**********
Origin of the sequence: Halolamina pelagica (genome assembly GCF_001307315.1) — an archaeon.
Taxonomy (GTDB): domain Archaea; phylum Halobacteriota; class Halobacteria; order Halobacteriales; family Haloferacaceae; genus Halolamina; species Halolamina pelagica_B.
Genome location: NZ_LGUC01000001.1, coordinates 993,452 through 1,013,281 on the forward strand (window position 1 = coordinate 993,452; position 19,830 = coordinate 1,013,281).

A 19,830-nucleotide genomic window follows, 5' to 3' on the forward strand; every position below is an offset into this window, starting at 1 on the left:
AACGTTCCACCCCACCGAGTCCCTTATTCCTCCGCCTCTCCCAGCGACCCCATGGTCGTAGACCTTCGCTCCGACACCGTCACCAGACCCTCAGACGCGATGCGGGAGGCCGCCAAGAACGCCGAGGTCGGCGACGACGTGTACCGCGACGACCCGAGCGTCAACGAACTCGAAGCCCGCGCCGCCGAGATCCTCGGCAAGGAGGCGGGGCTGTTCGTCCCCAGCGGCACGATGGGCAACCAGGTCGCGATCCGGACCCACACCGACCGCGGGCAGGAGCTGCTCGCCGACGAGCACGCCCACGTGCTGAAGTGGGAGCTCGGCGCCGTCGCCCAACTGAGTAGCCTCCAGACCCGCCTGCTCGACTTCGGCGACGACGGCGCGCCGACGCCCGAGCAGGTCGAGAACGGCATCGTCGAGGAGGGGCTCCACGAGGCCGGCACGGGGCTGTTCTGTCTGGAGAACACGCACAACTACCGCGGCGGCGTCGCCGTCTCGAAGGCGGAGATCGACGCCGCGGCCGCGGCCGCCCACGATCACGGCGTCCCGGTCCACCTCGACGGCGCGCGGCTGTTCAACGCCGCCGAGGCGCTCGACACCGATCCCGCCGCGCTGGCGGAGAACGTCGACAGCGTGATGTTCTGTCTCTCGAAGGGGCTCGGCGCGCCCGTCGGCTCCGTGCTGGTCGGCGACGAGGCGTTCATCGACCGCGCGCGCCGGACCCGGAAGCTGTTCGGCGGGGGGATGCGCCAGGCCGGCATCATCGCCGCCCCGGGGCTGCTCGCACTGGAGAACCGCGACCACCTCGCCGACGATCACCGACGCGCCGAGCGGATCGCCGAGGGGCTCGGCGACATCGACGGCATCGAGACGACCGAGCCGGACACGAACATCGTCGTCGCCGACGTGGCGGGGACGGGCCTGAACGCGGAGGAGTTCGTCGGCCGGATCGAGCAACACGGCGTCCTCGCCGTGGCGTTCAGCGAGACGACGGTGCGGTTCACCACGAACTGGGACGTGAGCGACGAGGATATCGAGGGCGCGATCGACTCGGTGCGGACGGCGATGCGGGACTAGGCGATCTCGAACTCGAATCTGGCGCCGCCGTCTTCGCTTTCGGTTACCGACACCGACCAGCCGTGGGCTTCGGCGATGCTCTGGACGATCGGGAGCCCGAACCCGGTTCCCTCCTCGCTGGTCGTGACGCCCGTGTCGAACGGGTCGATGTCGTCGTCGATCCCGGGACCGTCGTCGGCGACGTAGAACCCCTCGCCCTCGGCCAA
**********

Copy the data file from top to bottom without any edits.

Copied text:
Origin of the sequence: Halolamina pelagica (genome assembly GCF_001307315.1) — an archaeon.
Taxonomy (GTDB): domain Archaea; phylum Halobacteriota; class Halobacteria; order Halobacteriales; family Haloferacaceae; genus Halolamina; species Halolamina pelagica_B.
Genome location: NZ_LGUC01000001.1, coordinates 993,452 through 1,013,281 on the forward strand (window position 1 = coordinate 993,452; position 19,830 = coordinate 1,013,281).

A 19,830-nucleotide genomic window follows, 5' to 3' on the forward strand; every position below is an offset into this window, starting at 1 on the left:
AACGTTCCACCCCACCGAGTCCCTTATTCCTCCGCCTCTCCCAGCGACCCCATGGTCGTAGACCTTCGCTCCGACACCGTCACCAGACCCTCAGACGCGATGCGGGAGGCCGCCAAGAACGCCGAGGTCGGCGACGACGTGTACCGCGACGACCCGAGCGTCAACGAACTCGAAGCCCGCGCCGCCGAGATCCTCGGCAAGGAGGCGGGGCTGTTCGTCCCCAGCGGCACGATGGGCAACCAGGTCGCGATCCGGACCCACACCGACCGCGGGCAGGAGCTGCTCGCCGACGAGCACGCCCACGTGCTGAAGTGGGAGCTCGGCGCCGTCGCCCAACTGAGTAGCCTCCAGACCCGCCTGCTCGACTTCGGCGACGACGGCGCGCCGACGCCCGAGCAGGTCGAGAACGGCATCGTCGAGGAGGGGCTCCACGAGGCCGGCACGGGGCTGTTCTGTCTGGAGAACACGCACAACTACCGCGGCGGCGTCGCCGTCTCGAAGGCGGAGATCGACGCCGCGGCCGCGGCCGCCCACGATCACGGCGTCCCGGTCCACCTCGACGGCGCGCGGCTGTTCAACGCCGCCGAGGCGCTCGACACCGATCCCGCCGCGCTGGCGGAGAACGTCGACAGCGTGATGTTCTGTCTCTCGAAGGGGCTCGGCGCGCCCGTCGGCTCCGTGCTGGTCGGCGACGAGGCGTTCATCGACCGCGCGCGCCGGACCCGGAAGCTGTTCGGCGGGGGGATGCGCCAGGCCGGCATCATCGCCGCCCCGGGGCTGCTCGCACTGGAGAACCGCGACCACCTCGCCGACGATCACCGACGCGCCGAGCGGATCGCCGAGGGGCTCGGCGACATCGACGGCATCGAGACGACCGAGCCGGACACGAACATCGTCGTCGCCGACGTGGCGGGGACGGGCCTGAACGCGGAGGAGTTCGTCGGCCGGATCGAGCAACACGGCGTCCTCGCCGTGGCGTTCAGCGAGACGACGGTGCGGTTCACCACGAACTGGGACGTGAGCGACGAGGATATCGAGGGCGCGATCGACTCGGTGCGGACGGCGATGCGGGACTAGGCGATCTCGAACTCGAATCTGGCGCCGCCGTCTTCGCTTTCGGTTACCGACACCGACCAGCCGTGGGCTTCGGCGATGCTCTGGACGATCGGGAGCCCGAACCCGGTTCCCTCCTCGCTGGTCGTGACGCCCGTGTCGAACGGGTCGATGTCGTCGTCGATCCCGGGACCGTCGTCGGCGACGTAGAACCCCTCGCCCTCGGCCAA